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    ABSTRACT: A genome-wide association study of prostate cancer in Kaiser Permanente health plan members (7,783 cases, 38,595 controls; 80.3% non-Hispanic white, 4.9% African-American, 7.0% East Asian, 7.8% Latino) revealed a new independent risk indel rs4646284 at the previously-identified locus 6q25.3 that replicated in PEGASUS (N=7,539) and MEC (N=4,679) (p=1.0x10(-19), OR=1.18). Across the 6q25.3 locus, rs4646284 exhibited the strongest association with expression of SLC22A1 (p=1.3x10(-23)) and SLC22A3 (p=3.2x10(-52)). At the known 19q13.33 locus rs2659124 (p=1.3x10(-13), OR=1.18) nominally replicated in PEGASUS. A risk score of 105 known risk SNPs was strongly associated with prostate cancer (p<1.0x10(-8)). Comparing the highest to lowest risk score deciles, the OR was 6.22 for non-Hispanic Whites, 5.82 for Latinos, 3.77 for African-Americans, and 3.38 for East Asians. In non-Hispanic whites, the 105 risk SNPs explained ~7.6% of disease heritability. The entire GWAS array explained ~33.4% of heritability, with a 4.3-fold enrichment within DNaseI hypersensitivity sites (p=0.004). Copyright © 2015, American Association for Cancer Research.
    Cancer Discovery 06/2015; DOI:10.1158/2159-8290.CD-15-0315 · 15.93 Impact Factor
  • Mark Wade, Thomas J Hoffmann, Jennifer M Jenkins
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    ABSTRACT: Theory of mind (ToM) is the ability to interpret and understand human behaviour by representing the mental states of others. Like many human capacities, ToM is thought to develop through both complex biological and socialization mechanisms. However, no study has examined the joint effect of genetic and environmental influences on ToM. The current study examined how variability in the oxytocin receptor gene (OXTR) and parenting behaviour - two widely studied factors in ToM development - interacted to predict ToM in preschool-aged children. Participants were 301 children who were part of an ongoing longitudinal birth cohort study. ToM was assessed at age 4.5 using a previously validated scale. Parenting was assessed through observations of mothers' cognitively sensitive behaviours. Using a family-based association design, it was suggestive that a particular variant (rs11131149) interacted with maternal cognitive sensitivity on children's ToM (p = .019). More copies of the major allele were associated with higher ToM as a function of increasing cognitive sensitivity. A sizeable 26% of the variability in ToM was accounted for by this interaction. This study provides the first empirical evidence of gene-environment interactions on ToM, supporting the notion that genetic factors may be modulated by potent environmental influences early in development. © The Author (2015). Published by Oxford University Press. For Permissions, please email: journals.permissions@oup.com.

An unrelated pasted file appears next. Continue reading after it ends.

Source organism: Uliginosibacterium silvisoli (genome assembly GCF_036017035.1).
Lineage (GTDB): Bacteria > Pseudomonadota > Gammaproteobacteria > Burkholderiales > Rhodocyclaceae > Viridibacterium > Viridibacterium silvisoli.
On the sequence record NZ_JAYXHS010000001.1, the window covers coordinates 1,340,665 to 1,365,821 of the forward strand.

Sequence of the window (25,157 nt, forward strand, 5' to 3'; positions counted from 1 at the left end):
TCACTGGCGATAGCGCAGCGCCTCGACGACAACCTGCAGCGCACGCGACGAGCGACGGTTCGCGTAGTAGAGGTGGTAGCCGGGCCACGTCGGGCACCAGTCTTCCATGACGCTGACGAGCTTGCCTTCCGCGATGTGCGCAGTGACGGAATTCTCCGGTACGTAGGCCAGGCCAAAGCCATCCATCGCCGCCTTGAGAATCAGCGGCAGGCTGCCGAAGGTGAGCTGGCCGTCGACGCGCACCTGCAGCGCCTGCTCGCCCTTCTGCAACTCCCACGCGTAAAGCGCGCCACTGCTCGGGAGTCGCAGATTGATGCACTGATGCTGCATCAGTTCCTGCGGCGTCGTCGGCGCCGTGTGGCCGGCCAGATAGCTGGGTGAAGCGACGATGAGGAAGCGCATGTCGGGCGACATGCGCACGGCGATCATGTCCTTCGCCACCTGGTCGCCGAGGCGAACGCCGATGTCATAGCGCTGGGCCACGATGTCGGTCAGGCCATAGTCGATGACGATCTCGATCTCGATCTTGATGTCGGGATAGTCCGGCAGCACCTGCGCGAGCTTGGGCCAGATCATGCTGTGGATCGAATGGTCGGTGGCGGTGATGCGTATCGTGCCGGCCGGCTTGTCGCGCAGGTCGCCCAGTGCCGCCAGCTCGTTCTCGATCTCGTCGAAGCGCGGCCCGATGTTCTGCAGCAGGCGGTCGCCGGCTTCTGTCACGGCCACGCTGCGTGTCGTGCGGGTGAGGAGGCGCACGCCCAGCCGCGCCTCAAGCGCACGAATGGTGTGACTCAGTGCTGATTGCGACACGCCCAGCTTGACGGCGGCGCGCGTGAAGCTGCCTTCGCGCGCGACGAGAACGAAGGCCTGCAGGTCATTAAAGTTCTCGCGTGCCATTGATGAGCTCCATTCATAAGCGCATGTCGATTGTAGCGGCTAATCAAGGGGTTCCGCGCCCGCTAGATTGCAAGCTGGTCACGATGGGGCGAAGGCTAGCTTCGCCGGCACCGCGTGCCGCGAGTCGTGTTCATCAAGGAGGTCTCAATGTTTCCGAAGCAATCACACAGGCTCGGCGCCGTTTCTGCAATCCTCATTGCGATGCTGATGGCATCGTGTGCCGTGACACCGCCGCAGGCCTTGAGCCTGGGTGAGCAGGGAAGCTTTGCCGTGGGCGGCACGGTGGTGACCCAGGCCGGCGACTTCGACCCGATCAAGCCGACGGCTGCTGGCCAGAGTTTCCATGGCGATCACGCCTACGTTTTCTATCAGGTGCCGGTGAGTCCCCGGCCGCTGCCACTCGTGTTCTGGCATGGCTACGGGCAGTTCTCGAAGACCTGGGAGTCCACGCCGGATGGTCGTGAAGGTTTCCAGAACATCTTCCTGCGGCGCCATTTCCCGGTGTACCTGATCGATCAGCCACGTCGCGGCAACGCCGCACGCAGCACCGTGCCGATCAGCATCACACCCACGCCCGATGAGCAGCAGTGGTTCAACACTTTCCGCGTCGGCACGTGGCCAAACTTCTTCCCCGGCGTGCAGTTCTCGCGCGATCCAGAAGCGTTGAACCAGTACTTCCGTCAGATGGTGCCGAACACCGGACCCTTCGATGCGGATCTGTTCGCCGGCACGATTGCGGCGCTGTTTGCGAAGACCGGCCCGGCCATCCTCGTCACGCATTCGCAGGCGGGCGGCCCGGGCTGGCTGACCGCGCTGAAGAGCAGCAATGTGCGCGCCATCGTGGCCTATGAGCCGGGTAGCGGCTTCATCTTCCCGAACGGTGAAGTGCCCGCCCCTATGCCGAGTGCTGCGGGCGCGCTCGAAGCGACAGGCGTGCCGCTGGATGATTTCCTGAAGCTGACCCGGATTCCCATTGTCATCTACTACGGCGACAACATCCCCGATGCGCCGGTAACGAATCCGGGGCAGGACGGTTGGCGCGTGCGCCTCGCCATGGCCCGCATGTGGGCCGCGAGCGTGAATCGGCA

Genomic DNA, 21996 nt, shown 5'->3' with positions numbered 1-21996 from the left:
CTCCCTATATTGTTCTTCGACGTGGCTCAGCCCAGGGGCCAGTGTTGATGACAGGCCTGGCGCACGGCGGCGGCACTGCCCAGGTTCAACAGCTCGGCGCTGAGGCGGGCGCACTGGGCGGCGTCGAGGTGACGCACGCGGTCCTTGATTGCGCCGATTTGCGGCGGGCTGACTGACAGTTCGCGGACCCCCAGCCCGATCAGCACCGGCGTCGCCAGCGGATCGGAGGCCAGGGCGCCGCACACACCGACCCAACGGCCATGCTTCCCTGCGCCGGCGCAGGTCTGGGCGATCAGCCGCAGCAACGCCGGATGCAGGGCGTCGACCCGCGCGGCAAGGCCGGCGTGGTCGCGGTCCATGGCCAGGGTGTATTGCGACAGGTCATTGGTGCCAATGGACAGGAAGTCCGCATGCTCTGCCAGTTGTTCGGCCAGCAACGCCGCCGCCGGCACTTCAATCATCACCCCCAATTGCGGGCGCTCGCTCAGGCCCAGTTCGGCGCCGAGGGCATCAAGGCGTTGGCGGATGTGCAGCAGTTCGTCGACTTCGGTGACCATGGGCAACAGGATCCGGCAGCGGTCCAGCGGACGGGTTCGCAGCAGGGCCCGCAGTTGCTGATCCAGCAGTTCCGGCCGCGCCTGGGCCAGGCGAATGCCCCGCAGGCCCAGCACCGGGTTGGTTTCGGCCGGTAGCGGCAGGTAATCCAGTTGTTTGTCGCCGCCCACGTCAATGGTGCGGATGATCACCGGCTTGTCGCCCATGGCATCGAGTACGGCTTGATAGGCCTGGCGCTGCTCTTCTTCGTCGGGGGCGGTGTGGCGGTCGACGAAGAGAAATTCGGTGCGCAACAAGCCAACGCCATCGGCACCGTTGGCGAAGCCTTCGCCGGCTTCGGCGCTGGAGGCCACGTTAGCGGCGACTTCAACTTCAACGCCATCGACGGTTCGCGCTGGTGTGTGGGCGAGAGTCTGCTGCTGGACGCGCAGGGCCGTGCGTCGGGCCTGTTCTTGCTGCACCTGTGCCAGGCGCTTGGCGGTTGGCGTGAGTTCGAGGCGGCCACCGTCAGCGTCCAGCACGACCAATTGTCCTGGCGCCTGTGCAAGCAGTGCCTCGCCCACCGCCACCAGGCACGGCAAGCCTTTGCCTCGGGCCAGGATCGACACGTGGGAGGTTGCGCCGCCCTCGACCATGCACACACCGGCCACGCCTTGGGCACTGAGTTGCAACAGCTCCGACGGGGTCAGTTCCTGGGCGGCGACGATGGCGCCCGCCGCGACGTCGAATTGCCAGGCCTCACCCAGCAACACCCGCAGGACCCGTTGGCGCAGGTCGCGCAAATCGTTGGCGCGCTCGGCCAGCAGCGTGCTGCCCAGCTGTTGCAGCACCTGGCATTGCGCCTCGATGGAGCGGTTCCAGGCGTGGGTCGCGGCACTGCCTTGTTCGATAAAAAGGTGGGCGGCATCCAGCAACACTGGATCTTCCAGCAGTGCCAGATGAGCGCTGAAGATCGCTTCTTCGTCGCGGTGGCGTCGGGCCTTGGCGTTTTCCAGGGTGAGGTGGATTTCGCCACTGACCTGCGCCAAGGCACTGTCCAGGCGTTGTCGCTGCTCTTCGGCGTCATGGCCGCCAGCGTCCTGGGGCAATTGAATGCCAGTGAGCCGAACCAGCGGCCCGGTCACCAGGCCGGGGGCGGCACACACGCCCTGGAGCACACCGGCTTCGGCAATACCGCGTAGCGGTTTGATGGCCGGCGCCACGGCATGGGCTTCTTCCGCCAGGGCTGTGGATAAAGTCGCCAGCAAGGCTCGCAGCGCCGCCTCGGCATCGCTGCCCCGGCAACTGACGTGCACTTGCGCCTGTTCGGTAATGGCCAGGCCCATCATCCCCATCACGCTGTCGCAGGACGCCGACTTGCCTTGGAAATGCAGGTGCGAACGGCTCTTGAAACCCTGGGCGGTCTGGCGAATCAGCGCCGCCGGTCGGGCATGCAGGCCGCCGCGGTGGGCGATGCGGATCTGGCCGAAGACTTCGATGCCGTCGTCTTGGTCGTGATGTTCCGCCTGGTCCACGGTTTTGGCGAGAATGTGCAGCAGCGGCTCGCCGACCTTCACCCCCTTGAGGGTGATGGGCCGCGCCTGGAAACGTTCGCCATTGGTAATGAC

Social Cognitive and Affective Neuroscience 05/2015; DOI:10.1093/scan/nsv064 · 5.88 Impact Factor
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    ABSTRACT: Background The National Birth Defects Prevention Study (NBDPS) contains a wealth of information on affected and unaffected family triads, and thus provides numerous opportunities to study gene–environment interactions (G×E) in the etiology of birth defect outcomes. Depending on the research objective, several analytic options exist to estimate G×E effects that use varying combinations of individuals drawn from available triads.Methods In this study, we discuss important considerations in the collection of genetic data and environmental exposures.ResultsWe will also present several population- and family-based approaches that can be applied to data from the NBDPS including case–control, case-only, family-based trio, and maternal versus fetal effects. For each, we describe the data requirements, applicable statistical methods, advantages, and disadvantages.ConclusionA range of approaches can be used to evaluate potentially important G×E effects in the NBDPS. Investigators should be aware of the limitations inherent to each approach when choosing a study design and interpreting results. Birth Defects Research (Part A), 2015. © 2015 Wiley Periodicals, Inc.